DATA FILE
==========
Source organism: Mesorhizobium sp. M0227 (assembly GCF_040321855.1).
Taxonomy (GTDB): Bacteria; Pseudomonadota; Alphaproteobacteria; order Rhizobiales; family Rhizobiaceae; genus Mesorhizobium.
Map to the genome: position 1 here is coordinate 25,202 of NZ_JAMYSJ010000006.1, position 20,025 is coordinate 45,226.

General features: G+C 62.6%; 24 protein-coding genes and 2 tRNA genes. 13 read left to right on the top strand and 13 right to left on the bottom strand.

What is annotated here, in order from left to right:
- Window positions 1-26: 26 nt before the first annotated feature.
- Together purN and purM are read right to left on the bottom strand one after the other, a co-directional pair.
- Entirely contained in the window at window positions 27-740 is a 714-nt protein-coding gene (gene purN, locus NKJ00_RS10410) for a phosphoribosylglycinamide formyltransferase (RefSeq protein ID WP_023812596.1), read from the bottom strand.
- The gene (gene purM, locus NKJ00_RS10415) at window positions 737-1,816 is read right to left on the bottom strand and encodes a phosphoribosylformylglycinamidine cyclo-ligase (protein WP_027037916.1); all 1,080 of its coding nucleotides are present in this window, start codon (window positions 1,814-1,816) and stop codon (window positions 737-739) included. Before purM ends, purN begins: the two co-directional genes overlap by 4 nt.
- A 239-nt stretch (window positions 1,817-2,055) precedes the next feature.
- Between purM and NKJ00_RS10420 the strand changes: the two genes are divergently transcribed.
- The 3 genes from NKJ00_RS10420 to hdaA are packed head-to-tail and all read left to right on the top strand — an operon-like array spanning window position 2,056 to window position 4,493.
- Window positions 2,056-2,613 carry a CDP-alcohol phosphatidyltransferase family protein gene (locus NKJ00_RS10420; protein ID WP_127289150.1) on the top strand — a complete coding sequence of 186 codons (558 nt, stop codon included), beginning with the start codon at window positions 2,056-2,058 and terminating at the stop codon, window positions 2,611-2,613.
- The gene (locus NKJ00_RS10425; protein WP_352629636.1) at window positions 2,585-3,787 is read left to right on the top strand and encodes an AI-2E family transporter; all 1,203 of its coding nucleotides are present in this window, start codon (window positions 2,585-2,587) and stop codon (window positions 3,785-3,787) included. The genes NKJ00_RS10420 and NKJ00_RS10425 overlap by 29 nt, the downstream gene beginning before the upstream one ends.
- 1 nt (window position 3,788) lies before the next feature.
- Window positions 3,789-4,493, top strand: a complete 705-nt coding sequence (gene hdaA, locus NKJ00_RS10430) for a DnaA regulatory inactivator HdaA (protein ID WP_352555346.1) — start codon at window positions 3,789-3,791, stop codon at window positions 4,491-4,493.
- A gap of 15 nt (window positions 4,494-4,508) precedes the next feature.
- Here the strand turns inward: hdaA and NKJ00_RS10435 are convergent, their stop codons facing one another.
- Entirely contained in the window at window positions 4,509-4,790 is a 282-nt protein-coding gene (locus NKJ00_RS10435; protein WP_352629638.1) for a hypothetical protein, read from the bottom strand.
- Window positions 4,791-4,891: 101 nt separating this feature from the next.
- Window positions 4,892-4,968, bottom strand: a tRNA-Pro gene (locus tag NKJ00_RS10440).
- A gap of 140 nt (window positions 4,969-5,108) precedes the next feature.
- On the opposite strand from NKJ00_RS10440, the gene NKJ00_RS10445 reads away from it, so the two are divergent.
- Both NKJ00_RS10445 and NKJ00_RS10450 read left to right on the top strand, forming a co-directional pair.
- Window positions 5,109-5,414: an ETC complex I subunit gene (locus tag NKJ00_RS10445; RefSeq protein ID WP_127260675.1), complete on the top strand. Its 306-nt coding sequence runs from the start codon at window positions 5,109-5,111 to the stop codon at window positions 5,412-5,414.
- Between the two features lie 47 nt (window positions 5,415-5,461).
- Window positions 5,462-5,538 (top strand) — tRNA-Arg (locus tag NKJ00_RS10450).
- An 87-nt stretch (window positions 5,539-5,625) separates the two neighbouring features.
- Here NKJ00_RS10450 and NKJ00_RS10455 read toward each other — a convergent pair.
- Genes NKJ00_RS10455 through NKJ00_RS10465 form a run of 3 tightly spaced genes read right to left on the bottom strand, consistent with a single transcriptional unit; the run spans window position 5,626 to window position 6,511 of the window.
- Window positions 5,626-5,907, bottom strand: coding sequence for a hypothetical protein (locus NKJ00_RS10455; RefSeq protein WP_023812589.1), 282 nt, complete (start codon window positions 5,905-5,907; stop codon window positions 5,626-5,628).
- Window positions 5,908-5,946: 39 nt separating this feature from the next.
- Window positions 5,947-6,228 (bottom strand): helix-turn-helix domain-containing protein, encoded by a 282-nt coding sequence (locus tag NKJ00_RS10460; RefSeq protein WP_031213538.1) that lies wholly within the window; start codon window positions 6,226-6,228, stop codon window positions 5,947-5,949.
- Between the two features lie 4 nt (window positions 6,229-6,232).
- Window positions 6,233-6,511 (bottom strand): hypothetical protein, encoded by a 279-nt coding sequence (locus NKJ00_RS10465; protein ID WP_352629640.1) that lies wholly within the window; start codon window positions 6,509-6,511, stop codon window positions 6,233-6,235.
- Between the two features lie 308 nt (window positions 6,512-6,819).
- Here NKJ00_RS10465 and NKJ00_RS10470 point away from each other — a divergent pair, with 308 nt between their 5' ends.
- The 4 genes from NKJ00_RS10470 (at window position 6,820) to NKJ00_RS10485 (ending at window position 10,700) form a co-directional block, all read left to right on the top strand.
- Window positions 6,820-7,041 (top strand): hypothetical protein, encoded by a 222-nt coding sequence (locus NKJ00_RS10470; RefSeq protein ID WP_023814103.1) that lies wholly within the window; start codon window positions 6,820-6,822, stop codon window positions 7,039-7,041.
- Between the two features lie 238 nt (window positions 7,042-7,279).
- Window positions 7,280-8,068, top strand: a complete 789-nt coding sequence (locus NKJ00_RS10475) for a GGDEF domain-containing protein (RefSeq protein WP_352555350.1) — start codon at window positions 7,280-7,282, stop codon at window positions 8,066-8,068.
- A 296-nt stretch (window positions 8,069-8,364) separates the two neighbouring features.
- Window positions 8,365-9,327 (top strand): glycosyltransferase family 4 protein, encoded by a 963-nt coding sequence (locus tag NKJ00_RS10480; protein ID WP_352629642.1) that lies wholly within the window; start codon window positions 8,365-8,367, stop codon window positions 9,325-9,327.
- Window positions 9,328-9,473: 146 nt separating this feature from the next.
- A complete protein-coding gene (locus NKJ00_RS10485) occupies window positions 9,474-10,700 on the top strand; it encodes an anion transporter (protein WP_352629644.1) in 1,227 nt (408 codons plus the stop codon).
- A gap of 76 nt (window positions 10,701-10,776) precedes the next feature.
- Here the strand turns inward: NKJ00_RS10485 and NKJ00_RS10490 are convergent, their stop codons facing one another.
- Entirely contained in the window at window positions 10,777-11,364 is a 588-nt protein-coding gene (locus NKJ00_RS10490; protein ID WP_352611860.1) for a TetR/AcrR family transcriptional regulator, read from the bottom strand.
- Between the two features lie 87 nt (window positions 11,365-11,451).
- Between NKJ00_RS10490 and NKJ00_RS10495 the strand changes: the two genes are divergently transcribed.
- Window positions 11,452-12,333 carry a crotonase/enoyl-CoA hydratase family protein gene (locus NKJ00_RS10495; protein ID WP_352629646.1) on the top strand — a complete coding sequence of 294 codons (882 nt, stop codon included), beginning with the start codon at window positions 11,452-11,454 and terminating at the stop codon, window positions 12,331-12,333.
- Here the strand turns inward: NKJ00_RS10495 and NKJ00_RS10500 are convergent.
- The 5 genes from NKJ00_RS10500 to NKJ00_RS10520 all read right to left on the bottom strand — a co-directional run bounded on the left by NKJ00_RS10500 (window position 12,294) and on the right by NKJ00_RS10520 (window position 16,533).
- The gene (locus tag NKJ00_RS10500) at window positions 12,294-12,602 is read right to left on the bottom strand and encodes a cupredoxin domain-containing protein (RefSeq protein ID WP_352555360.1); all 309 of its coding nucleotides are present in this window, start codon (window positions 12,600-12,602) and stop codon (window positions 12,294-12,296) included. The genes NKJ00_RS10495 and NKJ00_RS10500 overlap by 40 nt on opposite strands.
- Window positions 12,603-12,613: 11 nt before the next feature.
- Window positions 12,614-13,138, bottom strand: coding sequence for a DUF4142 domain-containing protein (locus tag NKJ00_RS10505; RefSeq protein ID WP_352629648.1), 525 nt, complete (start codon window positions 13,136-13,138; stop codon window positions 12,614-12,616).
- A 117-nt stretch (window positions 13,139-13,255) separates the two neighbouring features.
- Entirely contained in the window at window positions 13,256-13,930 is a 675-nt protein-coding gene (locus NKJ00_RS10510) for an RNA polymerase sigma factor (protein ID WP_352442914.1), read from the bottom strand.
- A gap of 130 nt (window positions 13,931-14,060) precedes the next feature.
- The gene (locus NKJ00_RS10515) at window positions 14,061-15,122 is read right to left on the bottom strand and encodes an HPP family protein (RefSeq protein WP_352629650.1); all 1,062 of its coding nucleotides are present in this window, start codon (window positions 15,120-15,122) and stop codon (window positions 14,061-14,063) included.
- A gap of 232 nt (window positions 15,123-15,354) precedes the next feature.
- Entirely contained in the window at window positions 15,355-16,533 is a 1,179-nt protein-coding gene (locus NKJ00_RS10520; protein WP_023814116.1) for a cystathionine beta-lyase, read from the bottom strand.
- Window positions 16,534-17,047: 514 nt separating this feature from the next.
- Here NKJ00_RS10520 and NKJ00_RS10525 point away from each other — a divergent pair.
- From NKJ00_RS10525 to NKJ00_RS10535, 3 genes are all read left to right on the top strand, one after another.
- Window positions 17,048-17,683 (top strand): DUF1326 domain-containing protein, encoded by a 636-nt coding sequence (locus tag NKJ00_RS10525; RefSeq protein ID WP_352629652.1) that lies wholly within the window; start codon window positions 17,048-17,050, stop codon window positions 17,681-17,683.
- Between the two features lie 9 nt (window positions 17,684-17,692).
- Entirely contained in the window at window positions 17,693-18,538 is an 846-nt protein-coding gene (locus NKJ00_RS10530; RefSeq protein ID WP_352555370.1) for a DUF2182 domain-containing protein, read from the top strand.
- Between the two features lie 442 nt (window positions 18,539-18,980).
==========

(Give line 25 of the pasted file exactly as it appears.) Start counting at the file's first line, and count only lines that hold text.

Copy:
- Window positions 5,109-5,414: an ETC complex I subunit gene (locus tag NKJ00_RS10445; RefSeq protein ID WP_127260675.1), complete on the top strand. Its 306-nt coding sequence runs from the start codon at window positions 5,109-5,111 to the stop codon at window positions 5,412-5,414.